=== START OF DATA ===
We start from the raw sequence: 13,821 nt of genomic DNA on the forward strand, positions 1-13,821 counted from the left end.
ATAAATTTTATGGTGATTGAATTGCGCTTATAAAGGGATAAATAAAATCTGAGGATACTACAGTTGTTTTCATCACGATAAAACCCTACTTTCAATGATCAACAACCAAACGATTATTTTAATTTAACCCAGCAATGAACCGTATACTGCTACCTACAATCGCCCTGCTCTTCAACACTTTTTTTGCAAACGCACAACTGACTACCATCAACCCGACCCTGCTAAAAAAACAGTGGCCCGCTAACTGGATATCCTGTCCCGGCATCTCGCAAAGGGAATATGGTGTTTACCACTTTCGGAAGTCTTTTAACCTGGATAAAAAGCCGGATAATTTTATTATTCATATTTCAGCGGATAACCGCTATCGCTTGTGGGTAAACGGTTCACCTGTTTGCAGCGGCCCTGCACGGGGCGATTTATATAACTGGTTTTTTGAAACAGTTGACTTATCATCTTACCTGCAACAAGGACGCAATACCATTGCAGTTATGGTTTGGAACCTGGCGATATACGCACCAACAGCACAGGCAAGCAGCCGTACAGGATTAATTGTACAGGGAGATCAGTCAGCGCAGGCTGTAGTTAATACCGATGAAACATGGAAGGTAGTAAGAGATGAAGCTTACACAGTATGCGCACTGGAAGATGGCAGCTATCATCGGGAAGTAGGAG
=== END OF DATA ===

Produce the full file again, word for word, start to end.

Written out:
We start from the raw sequence: 13,821 nt of genomic DNA on the forward strand, positions 1-13,821 counted from the left end.
ATAAATTTTATGGTGATTGAATTGCGCTTATAAAGGGATAAATAAAATCTGAGGATACTACAGTTGTTTTCATCACGATAAAACCCTACTTTCAATGATCAACAACCAAACGATTATTTTAATTTAACCCAGCAATGAACCGTATACTGCTACCTACAATCGCCCTGCTCTTCAACACTTTTTTTGCAAACGCACAACTGACTACCATCAACCCGACCCTGCTAAAAAAACAGTGGCCCGCTAACTGGATATCCTGTCCCGGCATCTCGCAAAGGGAATATGGTGTTTACCACTTTCGGAAGTCTTTTAACCTGGATAAAAAGCCGGATAATTTTATTATTCATATTTCAGCGGATAACCGCTATCGCTTGTGGGTAAACGGTTCACCTGTTTGCAGCGGCCCTGCACGGGGCGATTTATATAACTGGTTTTTTGAAACAGTTGACTTATCATCTTACCTGCAACAAGGACGCAATACCATTGCAGTTATGGTTTGGAACCTGGCGATATACGCACCAACAGCACAGGCAAGCAGCCGTACAGGATTAATTGTACAGGGAGATCAGTCAGCGCAGGCTGTAGTTAATACCGATGAAACATGGAAGGTAGTAAGAGATGAAGCTTACACAGTATGCGCACTGGAAGATGGCAGCTATCATCGGGAAGTAGGAG